In an email to the I-Team, Fox wrote that they weren't commenting on that either.

We also asked ODRC for comment.

The I-Team provided those three incident reports and the supervisor’s email to ODRC and requested their response.

In a statement, the department said River City and other locally controlled Community Based Correctional Facilities “have operational authority and discretion on how to properly handle incidents locally and discretion to decide whether the incident is serious and requires notification.”

Inmate James Huber  

May 3 – A River City employee leading a group discussion asked Huber to share his future goals. According to the incident report, Huber said, “run my wife over.” The employee told Huber his comment was “inappropriate.”

May 4 – A River City employee reviewed inmate text messages and found that Huber had been making regular contact with his wife in violation of a protection order placed against him in a domestic violence case, according to the report. River City immediately suspended his privileges for seven days.

May 26 – A River City investigation found that Huber had been using another inmate’s phone card to contact his wife in violation of the protection order. Staff listened to Huber’s calls and heard him “make threats to cause physical harm” to a man if he didn’t stay away from his wife, according to a report. The call log showed Huber contacted her 10 times after he received his first sanction on May 4. In response to the additional violations, River City immediately suspended his privileges for seven days, according to the report.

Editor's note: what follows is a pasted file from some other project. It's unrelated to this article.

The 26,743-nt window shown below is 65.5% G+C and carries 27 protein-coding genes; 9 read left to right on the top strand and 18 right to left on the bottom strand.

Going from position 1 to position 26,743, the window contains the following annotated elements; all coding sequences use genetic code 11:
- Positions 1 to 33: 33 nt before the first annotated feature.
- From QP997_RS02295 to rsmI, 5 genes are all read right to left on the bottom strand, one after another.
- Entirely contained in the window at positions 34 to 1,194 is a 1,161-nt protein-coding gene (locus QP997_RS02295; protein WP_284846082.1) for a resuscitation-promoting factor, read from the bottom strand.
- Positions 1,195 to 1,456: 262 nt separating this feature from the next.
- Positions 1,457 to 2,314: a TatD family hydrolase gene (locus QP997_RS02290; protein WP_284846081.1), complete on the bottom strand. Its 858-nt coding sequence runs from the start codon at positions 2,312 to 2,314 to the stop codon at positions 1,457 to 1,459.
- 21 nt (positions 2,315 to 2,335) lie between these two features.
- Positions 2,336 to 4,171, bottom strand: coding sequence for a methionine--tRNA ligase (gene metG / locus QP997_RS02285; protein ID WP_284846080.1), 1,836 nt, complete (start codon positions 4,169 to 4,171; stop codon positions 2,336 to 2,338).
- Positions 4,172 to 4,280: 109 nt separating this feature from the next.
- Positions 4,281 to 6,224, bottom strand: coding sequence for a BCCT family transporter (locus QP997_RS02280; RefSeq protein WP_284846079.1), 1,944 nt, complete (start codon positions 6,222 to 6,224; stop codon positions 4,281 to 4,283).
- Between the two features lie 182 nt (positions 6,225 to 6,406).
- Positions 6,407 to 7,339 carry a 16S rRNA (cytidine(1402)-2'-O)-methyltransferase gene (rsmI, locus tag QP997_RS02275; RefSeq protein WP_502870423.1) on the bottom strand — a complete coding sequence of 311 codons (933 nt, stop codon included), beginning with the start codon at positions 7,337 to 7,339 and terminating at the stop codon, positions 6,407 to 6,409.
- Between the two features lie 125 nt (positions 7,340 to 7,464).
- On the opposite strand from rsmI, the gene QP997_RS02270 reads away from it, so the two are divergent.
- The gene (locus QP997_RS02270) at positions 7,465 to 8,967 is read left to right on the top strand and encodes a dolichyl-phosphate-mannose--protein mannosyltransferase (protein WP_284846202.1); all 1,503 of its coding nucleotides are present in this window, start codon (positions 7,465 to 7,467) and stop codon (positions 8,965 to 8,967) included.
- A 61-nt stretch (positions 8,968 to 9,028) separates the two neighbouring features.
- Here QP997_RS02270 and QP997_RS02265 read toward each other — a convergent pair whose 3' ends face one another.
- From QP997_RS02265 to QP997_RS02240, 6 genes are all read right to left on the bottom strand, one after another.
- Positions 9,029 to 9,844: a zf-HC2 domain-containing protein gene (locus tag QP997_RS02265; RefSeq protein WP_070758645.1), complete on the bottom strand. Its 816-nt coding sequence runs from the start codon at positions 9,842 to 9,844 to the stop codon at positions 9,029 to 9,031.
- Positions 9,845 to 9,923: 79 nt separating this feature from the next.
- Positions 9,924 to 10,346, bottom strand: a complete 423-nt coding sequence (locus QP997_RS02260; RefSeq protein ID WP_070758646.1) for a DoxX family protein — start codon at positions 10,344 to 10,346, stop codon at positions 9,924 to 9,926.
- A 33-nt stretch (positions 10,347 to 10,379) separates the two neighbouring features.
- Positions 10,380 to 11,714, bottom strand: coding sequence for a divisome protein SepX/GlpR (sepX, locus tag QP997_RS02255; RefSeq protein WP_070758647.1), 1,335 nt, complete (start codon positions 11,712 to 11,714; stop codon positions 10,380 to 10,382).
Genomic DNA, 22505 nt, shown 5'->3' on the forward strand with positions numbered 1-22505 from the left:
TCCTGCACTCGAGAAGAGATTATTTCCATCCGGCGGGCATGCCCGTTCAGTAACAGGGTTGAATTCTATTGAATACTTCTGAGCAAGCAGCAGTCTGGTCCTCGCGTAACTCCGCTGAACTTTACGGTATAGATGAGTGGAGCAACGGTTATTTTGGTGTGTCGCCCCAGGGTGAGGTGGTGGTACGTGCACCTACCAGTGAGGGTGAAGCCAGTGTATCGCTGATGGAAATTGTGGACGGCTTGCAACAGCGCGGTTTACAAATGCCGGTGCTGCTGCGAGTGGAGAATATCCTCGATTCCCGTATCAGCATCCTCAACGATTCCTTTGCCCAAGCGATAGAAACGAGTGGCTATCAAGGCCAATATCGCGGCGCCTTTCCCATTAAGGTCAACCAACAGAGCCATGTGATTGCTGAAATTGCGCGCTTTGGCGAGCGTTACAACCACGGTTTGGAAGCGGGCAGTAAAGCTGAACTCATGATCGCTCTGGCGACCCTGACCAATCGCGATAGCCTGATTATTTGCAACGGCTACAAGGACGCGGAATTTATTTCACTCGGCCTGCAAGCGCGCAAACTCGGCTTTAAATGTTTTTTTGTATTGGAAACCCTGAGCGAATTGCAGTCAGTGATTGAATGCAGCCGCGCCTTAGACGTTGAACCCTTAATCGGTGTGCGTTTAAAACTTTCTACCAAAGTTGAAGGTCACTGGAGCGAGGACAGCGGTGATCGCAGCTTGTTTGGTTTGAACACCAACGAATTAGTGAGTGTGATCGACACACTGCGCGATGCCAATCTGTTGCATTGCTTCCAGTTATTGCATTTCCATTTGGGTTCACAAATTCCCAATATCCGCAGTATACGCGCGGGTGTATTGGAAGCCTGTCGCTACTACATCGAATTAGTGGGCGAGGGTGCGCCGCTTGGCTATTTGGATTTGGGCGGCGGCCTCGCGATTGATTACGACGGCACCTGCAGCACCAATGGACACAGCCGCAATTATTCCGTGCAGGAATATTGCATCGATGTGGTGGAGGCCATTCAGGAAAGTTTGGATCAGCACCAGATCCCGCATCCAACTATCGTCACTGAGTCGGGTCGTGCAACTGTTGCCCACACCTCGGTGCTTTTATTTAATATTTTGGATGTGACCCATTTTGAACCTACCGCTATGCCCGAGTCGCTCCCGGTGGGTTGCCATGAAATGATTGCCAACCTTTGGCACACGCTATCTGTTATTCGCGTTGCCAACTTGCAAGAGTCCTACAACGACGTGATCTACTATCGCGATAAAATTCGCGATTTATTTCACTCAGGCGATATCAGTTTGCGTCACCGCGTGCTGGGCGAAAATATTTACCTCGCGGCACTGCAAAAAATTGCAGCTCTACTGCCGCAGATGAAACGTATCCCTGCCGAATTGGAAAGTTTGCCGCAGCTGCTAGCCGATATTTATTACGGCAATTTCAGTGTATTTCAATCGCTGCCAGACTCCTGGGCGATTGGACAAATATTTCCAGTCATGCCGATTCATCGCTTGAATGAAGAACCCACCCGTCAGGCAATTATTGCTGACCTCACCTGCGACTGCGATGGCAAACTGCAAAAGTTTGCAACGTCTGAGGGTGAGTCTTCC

May 29 – According to an incident report, Huber was in segregation. He was “negatively discharged” two days later on May 31, according to River City's response to our request for information on Huber's case.

Inmate Armando Ballard 

May 7 – Ballard walked up to a sitting resident, said something to him, then put his fingers in the other inmate’s face and pushed him, according to a report. The other resident moved Ballard’s hand away and stood up. Ballard “physically smacked” the other man. The victim moved back, almost falling. He grabbed his face, according to the report. Ballard ran away laughing. His privileges were immediately suspended for seven days, according to the report. McVey said Ballard was “successfully discharged” from River City on Sept. 9.

Inmate Frederick Middlebrooks 

May 9 – A River City resident supervisor saw Middlebrooks — a parole violator — sleeping in a classroom where he wasn’t supposed to be, according to the report. The sex offender registry shows Middlebrooks is a Tier 3 registered sex offender, the highest level of supervision requiring offenders to check in with authorities every 90 days. The employee went into the search history for the television in the room and found that Middlebrooks had been watching pornography, according to the report. Middlebrooks’ privileges were immediately suspended for seven days. McVey said Middlebrooks was “negatively discharged” from River City the next day.